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Green Decorating Tips to Protect Children & Pets

We spend 90 percent of our time indoors, according to the Environmental Protection Agency (EPA), and sadly too many of us spend that time wheezing, sneezing, coughing and scratching. The nonprofit, Sustainable Furnishings Council attributes that discomfort to the fact that today air pollutants are 2 to 5 percent higher indoors than outside.

When the most vulnerable among us—our children and pets—are suffering, it’s up to us to make the changes needed to ease their symptoms. Asthma affects 6.8 million children in this country, according to the Centers for Disease Control and Prevention, and the American Academy of Pediatrics says that, “Avoiding environmental allergens and irritants is one of the primary goals of good asthma management.”

More dogs and cats are also suffering from allergies. Veterinarian Dr. Karen Becker, also a columnist for The Huffington Post, says, “Our pets are much more sensitive to airborne toxins than we are.”

What’s Toxic?

Volatile Organic Compounds (VOCs) are emitted as gases from certain solids or liquids. They exist in materials such as adhesives in press and composite woods, paints, finishes, fabric sealers and backings. The EPA reports that concentrations of many VOCs are consistently higher indoors (up to 10 times higher) than outdoors. VOCs are broken down as follows:

• 21 percent carcinogens

• 12 percent reproductive toxins

• 44 percent odorants/irritants

• 23 percent other

Non-Toxic Home Décor

The good news is that today there are green solutions in furnishings, flooring, window treatments and finishes. Many people are familiar with using hardwood flooring versus carpeting. It’s long lasting, has minimal chemicals and is easier to dispose of. What may be an unfamiliar, yet attractive and a green option, is bamboo and cork flooring.

Bamboo is a natural product. Its hues are naturally inherent to material. Additionally, it is hard wearing, environmentally sound, renewable, recyclable, biodegradable and composed of complex fibers that don’t absorb moisture as easily as wood.

Cork is anti-microbial, resistant to mold and mildew, comprised of renewable natural material, environmentally friendly, fire and termite resistant, and does not release toxic gases on combustion.

Natural Carpeting

For those who enjoy the warmth of wall-to-wall carpeting on bare feet, two groundbreaking methods of manufacturing carpet have been introduced in the last few years. One uses corn sugar and another uses recycled and processed, discarded bottles. It’s nice to have options.

Made in the Shade

An alternative to fabric shades are natural- woven shades made from 100 percent natural, renewable resources: bamboo, grasses and reeds. Bamboo is actually not a woo d. It’s a fast growing grass that can be made into highly durable, wood-like products, including flooring and shades. No harsh chemicals are used. Treated in natural, chemical-free processing, the manufacturing of these shades involves high intensity heat, purifying the product to the highest degree. Natural-woven shades also have insulating properties that provide savings on heat and cooling, especially if lined. An added bonus is that they are easy to clean.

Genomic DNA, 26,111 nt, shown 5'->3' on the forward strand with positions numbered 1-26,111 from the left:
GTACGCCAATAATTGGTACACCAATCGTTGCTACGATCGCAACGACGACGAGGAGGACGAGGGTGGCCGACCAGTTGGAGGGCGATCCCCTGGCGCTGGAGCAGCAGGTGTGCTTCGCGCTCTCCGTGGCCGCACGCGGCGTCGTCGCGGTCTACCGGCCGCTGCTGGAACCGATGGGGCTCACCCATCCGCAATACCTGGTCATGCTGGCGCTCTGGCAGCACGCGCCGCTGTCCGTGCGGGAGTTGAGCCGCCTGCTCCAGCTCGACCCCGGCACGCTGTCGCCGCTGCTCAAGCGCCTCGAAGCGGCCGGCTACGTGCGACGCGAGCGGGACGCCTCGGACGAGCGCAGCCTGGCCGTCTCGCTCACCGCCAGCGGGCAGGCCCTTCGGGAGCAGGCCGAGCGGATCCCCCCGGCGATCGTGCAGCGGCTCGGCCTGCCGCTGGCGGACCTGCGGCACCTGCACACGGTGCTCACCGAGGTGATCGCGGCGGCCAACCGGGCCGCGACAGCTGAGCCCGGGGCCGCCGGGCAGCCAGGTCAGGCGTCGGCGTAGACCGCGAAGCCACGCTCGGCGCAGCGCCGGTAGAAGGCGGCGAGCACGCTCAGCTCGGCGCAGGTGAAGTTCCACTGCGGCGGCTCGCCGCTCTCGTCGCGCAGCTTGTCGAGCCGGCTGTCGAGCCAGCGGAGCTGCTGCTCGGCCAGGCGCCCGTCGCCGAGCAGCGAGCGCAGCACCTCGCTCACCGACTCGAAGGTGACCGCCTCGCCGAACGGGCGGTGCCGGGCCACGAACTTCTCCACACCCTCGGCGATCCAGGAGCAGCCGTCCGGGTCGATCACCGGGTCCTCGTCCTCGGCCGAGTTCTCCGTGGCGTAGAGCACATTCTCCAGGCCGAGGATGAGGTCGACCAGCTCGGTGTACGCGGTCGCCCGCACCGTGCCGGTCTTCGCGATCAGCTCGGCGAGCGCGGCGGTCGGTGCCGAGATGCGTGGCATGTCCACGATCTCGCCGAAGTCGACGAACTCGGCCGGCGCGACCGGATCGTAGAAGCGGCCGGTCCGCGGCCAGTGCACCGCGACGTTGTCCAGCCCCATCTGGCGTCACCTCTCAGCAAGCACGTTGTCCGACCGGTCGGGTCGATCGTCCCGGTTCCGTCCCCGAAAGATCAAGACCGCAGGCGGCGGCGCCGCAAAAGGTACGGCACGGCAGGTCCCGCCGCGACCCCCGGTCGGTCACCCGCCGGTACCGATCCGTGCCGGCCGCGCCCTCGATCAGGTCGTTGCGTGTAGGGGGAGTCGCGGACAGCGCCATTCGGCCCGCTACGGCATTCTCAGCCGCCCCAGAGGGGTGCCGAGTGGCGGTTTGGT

Also, for those that are not fans of wood window treatments, there are green fabric window treatments, made with sustainable fibers, organic fibers and recycled fibers.

Paint finishes have always been a concern and manufacturers have been diligent in creating products that reduce VOCs. There are paints today that are 100 percent acrylic resin with zero VOC, no discernible smell, that are fast drying, eco-friendly and tinted with no VOC colorants.

It’s difficult for furniture stores to know the exact components in the furniture they sell, but store personnel should share with you what they do know and be able to investigate further if more information is needed.

Look for this Labeling

Here’s the descriptive content the Sustainable Furnishings Council advises you to seek from furniture manufacturers to ensure you’re sitting on safer products:

• Natural fabrics versus synthetic fabrics

• Organically grown fibers

• Non-foam cushioning

• Latex foam versus polyurethane foam, especially wrapped in wool (making it flame retardant)

• Water-based finishes versus benzene

• Leathers processed under EU law

• Low-impact dyes • OekoTex and GOTS certifications

• Greenguard certification • Forest Stewardship Council certification

• Furniture made in the USA Awareness of green decorating options allows us to alter our purchases to reduce the toxins in our homes and improve our health.

Teresa Tocco-Davenport, founder and president for 10 years of Absolute Living Today, LLC, is a Certified Interior Decorator (CID), and Accredited Professional in Sustainability through the Sustainable Furnishings Council with a Green AP designation. She is also a Best of Houzz 2014 award winner for excellent customer service and design knowledge. She’s also a repeat presenter at the Philadelphia Home Show. For more information, call 856-294-9173 or visit AbsoluteLivingToday.com.

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